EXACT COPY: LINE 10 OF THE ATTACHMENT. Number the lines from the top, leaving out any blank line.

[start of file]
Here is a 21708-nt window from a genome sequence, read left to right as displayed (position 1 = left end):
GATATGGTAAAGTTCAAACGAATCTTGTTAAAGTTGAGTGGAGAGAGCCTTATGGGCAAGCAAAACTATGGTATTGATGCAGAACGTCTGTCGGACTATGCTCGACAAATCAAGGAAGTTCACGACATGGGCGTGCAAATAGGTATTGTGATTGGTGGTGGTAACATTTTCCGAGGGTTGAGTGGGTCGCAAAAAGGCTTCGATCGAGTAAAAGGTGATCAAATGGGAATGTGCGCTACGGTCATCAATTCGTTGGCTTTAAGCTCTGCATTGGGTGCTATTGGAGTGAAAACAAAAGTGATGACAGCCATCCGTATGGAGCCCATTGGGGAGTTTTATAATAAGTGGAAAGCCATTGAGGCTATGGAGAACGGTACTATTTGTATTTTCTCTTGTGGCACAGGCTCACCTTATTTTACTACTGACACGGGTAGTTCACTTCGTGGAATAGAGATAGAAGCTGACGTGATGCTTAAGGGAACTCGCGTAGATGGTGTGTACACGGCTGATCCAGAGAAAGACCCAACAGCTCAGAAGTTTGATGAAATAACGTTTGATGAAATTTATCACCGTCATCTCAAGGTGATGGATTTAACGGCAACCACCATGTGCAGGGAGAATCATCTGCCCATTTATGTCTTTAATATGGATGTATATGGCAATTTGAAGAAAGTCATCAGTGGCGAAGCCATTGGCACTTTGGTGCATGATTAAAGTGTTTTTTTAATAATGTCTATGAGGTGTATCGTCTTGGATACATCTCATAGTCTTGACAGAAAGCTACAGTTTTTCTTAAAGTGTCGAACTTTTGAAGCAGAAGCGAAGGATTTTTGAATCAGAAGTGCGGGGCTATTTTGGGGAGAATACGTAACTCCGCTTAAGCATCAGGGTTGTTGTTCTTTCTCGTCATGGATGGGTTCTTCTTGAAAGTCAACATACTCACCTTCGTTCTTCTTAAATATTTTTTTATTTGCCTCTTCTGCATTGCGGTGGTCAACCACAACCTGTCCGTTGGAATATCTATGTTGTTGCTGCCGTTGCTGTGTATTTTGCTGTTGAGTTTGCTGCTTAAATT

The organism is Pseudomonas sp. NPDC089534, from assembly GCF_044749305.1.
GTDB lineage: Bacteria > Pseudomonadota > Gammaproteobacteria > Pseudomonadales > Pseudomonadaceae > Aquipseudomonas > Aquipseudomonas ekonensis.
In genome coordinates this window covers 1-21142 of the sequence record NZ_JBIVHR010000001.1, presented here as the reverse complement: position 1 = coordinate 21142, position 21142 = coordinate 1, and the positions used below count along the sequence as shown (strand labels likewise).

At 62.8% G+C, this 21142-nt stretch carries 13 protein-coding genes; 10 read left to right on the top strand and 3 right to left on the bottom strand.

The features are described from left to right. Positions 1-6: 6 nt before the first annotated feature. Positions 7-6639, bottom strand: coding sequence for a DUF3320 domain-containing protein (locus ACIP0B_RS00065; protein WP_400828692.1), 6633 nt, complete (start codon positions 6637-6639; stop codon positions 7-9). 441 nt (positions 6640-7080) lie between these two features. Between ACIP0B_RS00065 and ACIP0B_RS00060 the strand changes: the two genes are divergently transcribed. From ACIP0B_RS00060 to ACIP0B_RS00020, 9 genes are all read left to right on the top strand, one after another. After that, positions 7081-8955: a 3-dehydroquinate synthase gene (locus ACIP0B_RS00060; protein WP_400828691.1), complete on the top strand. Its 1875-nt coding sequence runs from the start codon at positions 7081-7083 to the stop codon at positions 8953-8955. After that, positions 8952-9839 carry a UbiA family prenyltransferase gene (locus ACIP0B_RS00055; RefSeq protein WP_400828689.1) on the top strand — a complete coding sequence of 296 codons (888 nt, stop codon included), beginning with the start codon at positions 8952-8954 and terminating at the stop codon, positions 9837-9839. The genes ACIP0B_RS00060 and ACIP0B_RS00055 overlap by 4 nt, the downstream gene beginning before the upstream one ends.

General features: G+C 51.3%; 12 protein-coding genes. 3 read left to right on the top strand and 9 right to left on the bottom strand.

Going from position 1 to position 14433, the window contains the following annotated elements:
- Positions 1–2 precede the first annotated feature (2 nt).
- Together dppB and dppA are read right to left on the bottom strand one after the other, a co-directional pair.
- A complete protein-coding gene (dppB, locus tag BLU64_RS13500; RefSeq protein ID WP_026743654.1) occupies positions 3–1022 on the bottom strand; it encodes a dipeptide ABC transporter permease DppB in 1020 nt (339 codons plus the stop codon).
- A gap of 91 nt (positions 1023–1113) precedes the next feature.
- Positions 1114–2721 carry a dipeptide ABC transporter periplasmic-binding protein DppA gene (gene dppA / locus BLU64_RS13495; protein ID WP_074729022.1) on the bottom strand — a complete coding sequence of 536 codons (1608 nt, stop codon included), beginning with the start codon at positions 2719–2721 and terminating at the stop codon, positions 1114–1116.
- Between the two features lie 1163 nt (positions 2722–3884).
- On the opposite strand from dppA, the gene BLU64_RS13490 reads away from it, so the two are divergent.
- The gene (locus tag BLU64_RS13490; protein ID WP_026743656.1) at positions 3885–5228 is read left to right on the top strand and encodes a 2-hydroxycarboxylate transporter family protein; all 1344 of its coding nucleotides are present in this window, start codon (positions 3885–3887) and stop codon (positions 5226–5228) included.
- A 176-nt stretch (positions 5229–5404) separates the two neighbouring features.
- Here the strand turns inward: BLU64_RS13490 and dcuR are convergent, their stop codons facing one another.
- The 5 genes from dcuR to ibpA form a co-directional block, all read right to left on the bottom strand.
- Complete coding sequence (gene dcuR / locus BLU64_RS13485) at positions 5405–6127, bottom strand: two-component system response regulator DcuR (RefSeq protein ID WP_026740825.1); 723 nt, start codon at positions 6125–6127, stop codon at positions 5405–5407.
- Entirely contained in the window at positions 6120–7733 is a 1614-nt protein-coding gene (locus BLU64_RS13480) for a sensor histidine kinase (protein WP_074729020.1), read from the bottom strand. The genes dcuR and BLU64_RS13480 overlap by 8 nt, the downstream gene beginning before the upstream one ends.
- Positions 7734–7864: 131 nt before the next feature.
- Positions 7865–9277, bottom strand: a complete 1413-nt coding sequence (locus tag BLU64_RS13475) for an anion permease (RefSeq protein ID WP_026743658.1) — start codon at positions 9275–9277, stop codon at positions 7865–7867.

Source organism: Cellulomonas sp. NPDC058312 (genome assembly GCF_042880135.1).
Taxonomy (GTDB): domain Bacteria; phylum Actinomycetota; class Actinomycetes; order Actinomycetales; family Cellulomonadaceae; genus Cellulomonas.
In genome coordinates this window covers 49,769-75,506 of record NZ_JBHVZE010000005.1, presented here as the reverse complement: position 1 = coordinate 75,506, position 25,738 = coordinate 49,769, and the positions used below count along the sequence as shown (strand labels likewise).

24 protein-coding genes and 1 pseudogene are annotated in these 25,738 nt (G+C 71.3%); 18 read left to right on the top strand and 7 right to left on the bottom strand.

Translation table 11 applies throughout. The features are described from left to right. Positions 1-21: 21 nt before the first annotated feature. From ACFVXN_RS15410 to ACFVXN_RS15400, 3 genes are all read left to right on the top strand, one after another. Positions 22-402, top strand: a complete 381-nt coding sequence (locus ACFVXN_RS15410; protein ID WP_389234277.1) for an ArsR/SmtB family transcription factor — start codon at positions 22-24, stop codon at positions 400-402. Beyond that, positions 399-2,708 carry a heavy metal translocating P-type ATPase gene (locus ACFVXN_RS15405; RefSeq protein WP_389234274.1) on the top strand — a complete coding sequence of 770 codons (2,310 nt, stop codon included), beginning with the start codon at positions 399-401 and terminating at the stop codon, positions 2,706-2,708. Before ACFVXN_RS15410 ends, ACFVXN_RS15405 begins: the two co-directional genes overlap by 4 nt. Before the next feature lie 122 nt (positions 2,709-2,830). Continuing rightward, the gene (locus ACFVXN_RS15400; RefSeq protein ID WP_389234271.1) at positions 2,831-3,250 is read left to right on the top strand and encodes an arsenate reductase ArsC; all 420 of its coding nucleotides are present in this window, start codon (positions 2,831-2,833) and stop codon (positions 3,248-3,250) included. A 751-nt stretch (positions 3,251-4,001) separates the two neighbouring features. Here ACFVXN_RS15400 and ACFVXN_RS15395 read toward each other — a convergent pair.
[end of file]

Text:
- Positions 1–2 precede the first annotated feature (2 nt).